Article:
Jews took back territory of Israel belonging to them since 3800 B.C.E.

#13

To “Son” of Jerusalem: thanks to remind me about Russia, you as a Muslim should ask author go to Chechnya and “explore lives” of locals. Last month Iranian regime kill hundreds of own citizen and you don’t care?? or you care only about Palestinians “suffering”??

#12

Boris: Because Israel is the only country on earth that is occupying others against their will and evicting them from their homes. You should be asking the writer to compare Israel to Iceland rather than Iran. But coming from Russia you are so blind to realize the difference

#11

You will not change the human condition by logic.
Nor, by human intelligence, create progress
(so-called).

Understanding is but empty cup
and misunderstanding
is merely the liquid
we pour daily into
our empty cups
to overflowing.

What place do you think there
is for understanding?

Truth is what it is by Nature.
Then, there is an Aristocracy of Truth.
Which Truth do you think you
are hearing today?

I need not write…
so many words to satisfy
the Intellectual Quotas of Red Dust
of various and sundry
Forms of Matter of many persuasions
…antiques which can be found in any
museum of “Human Progress”…
replete with old rooms filled
with…Moonlight…

Why Moonlight?

I, myself, have seen the
phases…
Truth must endure…
all the Moon’s dark phases
and its light…
and though some
may compare
Truth to the brightness
of the Sun…
as it rises to Midday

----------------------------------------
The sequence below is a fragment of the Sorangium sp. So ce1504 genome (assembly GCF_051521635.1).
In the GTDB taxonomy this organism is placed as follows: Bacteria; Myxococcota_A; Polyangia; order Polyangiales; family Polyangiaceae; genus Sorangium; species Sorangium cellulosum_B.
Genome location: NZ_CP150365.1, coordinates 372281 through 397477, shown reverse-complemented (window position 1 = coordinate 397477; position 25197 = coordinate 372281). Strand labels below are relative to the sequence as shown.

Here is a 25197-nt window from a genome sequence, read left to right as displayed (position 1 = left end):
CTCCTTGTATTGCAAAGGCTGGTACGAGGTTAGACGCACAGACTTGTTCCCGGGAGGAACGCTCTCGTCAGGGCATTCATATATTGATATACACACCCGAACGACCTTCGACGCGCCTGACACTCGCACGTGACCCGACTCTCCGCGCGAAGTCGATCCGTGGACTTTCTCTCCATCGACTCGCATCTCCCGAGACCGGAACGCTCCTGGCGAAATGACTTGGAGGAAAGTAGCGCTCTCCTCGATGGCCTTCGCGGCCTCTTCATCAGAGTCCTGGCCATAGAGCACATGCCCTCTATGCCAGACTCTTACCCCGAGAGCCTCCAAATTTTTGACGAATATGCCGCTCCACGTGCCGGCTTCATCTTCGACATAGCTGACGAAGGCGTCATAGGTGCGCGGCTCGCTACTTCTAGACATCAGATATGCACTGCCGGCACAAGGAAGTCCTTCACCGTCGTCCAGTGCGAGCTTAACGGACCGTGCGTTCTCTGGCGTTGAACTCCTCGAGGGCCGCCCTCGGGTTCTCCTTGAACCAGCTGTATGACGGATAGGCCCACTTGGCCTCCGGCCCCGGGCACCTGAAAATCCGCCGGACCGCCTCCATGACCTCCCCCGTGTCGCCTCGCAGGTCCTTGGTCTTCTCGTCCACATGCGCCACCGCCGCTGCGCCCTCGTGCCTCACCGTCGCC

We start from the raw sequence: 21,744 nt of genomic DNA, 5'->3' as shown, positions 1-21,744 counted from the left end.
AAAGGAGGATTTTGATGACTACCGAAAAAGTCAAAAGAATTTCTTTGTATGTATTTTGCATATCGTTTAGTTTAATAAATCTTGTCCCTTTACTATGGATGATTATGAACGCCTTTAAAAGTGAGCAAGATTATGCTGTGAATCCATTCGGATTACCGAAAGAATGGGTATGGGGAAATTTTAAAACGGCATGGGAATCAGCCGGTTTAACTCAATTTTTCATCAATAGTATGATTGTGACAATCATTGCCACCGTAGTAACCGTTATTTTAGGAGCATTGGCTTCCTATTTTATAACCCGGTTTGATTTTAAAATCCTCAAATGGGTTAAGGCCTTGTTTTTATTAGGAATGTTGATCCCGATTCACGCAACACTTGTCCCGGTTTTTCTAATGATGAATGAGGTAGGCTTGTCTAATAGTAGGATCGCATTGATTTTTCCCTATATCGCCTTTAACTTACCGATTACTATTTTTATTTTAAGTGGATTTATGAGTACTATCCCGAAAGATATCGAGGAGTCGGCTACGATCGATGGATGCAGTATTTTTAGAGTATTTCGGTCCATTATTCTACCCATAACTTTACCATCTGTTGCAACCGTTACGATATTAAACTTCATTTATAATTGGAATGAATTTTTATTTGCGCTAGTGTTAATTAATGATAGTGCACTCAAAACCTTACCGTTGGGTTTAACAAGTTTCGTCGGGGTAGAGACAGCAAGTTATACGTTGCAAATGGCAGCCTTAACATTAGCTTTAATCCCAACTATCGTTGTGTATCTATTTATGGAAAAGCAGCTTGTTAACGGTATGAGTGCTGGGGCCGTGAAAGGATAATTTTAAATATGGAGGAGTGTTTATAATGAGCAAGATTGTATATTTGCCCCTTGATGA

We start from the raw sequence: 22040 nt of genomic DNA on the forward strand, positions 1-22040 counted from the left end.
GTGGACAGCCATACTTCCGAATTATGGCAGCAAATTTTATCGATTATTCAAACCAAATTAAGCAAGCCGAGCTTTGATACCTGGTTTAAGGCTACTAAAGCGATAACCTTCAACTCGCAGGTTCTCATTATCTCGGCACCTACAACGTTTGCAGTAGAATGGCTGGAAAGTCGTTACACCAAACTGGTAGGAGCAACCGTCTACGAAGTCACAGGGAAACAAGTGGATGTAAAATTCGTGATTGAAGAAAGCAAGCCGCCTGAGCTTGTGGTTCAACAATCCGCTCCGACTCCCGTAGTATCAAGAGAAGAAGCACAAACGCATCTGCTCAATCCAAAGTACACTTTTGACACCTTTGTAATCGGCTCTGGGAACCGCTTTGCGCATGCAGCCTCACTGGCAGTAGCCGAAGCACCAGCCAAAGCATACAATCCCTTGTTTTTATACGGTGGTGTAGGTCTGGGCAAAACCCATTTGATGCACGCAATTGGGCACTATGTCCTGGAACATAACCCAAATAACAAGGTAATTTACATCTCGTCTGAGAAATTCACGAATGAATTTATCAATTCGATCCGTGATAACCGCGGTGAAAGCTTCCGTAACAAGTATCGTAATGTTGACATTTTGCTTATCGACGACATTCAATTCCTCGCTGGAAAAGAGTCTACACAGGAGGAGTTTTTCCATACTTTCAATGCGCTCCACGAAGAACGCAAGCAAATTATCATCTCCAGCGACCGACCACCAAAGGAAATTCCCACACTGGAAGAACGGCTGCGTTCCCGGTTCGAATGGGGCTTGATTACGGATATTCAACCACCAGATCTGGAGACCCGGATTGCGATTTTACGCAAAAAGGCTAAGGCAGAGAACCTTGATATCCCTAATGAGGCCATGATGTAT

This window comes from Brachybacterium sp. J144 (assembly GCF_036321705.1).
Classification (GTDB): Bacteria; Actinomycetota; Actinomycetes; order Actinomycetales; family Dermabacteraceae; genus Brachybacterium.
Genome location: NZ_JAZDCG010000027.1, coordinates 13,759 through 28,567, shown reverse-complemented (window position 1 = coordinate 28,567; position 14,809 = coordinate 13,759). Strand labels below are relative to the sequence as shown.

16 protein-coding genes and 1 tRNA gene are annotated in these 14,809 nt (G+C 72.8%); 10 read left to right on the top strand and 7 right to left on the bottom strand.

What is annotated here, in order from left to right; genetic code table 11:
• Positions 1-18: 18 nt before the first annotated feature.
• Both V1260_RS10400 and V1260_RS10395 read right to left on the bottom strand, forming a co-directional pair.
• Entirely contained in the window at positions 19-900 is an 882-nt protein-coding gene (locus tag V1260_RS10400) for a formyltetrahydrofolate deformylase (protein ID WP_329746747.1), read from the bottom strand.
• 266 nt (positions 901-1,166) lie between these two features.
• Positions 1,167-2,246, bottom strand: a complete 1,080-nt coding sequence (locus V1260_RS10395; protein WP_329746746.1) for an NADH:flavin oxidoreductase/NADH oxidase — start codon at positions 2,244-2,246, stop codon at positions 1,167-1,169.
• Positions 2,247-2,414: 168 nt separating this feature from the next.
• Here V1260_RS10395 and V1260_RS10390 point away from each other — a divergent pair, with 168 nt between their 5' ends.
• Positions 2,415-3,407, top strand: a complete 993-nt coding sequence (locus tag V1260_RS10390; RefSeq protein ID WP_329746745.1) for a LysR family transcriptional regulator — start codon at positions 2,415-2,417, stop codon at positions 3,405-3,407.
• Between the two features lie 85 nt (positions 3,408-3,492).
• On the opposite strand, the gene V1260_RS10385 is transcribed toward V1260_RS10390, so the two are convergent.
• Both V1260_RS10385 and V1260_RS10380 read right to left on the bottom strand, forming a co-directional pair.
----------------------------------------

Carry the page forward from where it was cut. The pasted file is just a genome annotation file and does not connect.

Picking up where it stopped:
only to set again at Twilight…

I say:
how like the Moon…
Truth is…
when It is perceived
from all the landscapes of all
the changeable regions
of the Earth!

#10

Jen – here is where your global view of things can create even bigger insights into the nature of power,oppression and racism/bigotry. Connect the dots indeed! Great piece that illuminates the sad and harsh reality that brutal bigotry knows no national or religious boundaries. This is an important reminder to all who care about justice and human rights! Troy’s case is now “alive” again and we all need to be vocal advocates for fairness and justice.

#9

To Jen Marlowe, I didn’t find anything new in your reports: unjustness against African-American and “brutality of Israeli occupation”. I am interesting more about recent situations in Iran and suggesting you travel into Iran and “explore lives” of victim’s of Iranian regime. Why all this so “call human rights organization” concentrates mostly on Israel??

#8

Okay; it is, vicarious, traveler! L.E.

#7

Jen, your work is helping me “visit” Israel, and finding what to see there, me; a viscarious traveler now. TBC. LarryE.

#6

“A mind is a terrible thing to waste!” The first time I saw that statement flashed across the TV screen (on behalf of the United Negro College Fund) when I had just migrated to the U.S., it sent shivers down my spine. I had seen the evidence in Asia and Europe for almost fifteen years prior to that subliminal moment and the realization dawned upon me that even in the most advanced technological country there was benign willful waste. Jen’s article is the best example of connecting the dots that I have seen in recent years.

#5

Wonderful piece Jen. You speak with knowledge and conviction and your last paragraph should make everyone take notice of what is happening in this world.

#4

Jen, Have you thought about contacting Barry Sheck’s Innocence Project about the Troy Davis case? His organization specializes in these kinds of cases.

#3

Excellent piece. This one is a good writer and, one can tell, a dedicated researcher. The sources are effective, connected and potent.

#2

Thanks Jen for continuing to express your thoughtful insights into the human condition. I pray some day we will see that we all have common dreams and common thoughts and feelings – no exceptions!

#1

Thanks for making the connections so clearly. That last paragraph says it all.